Setting the Table
Is not that I haven't been reflecting ...

These Are the Days


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Paul Simon knows how to weave lyrics into paradoxical complexity with flair and calculated affect.

"These are the days of miracle and wonder
This is the long distance call
The way the camera follows us in slo-mo
The way we look to us all
The way we look to a distant constellation
That's dying in a corner of the sky
These are the days of miracle and wonder
And don't cry baby, don't cry
Don't cry"

The surrounding stanzas all depict the contradictory observations of a world gone crazy with its own technological and political imbalances. Is he speaking hope or mockery? I choose hope.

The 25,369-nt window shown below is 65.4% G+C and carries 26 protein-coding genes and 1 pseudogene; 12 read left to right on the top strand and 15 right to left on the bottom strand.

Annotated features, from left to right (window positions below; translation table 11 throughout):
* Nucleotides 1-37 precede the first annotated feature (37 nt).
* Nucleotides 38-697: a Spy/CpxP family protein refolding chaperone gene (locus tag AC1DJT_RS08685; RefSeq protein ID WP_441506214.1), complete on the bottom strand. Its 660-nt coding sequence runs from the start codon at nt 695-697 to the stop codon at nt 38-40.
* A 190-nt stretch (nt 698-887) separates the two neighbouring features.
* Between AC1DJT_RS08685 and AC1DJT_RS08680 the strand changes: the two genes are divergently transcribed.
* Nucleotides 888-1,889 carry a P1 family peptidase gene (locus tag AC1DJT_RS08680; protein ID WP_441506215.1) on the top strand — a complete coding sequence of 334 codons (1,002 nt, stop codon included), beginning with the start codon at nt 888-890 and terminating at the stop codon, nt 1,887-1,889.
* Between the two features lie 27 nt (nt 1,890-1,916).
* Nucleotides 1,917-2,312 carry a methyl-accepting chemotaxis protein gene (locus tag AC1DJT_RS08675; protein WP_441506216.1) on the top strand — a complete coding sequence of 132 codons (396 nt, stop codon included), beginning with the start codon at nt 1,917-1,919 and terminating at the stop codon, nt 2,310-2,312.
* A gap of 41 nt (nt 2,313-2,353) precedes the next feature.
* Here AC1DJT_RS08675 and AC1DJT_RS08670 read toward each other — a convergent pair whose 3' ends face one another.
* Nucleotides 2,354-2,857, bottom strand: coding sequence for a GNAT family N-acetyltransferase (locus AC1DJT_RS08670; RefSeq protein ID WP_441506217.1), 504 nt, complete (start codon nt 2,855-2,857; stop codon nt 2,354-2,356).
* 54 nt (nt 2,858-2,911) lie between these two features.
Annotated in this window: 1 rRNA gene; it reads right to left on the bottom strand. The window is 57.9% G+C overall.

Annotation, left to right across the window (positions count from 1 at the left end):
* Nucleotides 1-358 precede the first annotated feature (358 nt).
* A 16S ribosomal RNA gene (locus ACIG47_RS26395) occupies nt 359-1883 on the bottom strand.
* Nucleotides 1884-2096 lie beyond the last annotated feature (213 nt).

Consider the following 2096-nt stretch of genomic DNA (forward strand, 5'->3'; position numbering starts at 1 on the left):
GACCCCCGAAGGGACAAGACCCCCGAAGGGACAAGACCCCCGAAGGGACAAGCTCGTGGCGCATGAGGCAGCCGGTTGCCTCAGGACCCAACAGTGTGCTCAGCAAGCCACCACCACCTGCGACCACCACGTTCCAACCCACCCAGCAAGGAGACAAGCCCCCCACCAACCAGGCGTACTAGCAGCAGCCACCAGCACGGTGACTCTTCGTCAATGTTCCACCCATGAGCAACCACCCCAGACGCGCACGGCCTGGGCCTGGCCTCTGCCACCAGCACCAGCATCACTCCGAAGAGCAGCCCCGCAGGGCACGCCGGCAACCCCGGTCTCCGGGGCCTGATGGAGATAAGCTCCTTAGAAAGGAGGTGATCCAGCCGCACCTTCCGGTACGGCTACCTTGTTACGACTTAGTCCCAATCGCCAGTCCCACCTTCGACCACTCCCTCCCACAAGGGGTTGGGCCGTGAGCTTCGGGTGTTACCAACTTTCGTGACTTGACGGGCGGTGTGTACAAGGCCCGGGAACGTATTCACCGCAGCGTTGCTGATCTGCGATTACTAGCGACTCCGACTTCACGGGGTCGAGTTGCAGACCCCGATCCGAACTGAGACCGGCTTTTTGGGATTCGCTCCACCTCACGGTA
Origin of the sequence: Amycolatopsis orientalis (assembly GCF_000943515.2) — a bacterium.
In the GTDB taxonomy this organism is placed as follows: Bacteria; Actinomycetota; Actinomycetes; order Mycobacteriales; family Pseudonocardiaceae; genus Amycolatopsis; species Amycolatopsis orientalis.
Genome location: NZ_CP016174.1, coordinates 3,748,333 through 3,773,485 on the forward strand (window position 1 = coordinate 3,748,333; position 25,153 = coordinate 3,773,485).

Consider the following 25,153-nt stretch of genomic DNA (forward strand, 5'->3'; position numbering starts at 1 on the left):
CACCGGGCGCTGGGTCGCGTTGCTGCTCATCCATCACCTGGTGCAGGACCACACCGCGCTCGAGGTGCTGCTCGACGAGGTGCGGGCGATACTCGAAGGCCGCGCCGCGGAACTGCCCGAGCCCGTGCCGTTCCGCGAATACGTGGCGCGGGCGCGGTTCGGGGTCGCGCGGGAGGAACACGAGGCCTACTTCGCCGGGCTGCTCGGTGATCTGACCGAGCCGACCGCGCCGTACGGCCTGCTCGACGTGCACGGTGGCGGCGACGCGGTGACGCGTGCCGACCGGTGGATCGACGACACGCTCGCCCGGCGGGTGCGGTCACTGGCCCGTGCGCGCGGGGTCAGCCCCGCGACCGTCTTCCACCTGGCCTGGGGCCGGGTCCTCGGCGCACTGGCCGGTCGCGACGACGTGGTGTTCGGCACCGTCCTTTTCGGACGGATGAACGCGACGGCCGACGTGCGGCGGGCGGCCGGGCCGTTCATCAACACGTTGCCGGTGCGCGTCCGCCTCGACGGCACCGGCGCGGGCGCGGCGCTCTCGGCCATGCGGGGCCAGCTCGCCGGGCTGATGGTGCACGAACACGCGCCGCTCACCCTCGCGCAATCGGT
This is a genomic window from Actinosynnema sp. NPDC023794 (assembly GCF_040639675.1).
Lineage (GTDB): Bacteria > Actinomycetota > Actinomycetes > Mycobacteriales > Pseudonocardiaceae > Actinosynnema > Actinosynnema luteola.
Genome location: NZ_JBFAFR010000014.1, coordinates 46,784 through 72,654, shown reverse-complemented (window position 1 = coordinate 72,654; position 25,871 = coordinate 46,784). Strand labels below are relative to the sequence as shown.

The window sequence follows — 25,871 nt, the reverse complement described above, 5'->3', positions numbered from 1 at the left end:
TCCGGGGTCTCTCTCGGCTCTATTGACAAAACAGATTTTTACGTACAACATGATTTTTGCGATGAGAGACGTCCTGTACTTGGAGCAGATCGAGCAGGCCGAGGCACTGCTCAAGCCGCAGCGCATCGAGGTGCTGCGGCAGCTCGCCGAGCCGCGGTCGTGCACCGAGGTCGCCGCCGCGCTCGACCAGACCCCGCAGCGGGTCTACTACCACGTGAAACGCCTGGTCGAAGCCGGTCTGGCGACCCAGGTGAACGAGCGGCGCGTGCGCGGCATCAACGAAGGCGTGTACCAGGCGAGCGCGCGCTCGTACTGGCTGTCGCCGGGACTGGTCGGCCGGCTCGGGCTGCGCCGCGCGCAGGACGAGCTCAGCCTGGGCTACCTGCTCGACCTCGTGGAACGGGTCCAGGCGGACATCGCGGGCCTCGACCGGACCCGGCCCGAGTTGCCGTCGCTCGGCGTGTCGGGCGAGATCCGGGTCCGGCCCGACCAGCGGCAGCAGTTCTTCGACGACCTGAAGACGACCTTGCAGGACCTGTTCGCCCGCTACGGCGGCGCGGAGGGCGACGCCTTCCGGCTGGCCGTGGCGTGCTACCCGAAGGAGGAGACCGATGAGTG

I always choose hope.

These are indeed days of miracles and wonder. I have never doubted that. I see miracles everywhere and, like Rabbi Heschell, I stand in wonder and awe.

It is indeed a long-distance call, it it is also a local call. God is both imminent and transcendent. He is near and far, among us and beyond us, involved and removed. He defines paradox even as He reconciles paradoxical truth within Himself.

The camera follows us in slo-mo and that is but one perspective. Speed it up, like looking at the vastness of the infinite universe with focus on a distant constellation that may not be today what it was when the light we are now beholding was dispatched. Miracles and wonder.

We stand back from ourselves and our circumstances and we see things differently. we are part of something greater.

Don't cry, baby; don't cry.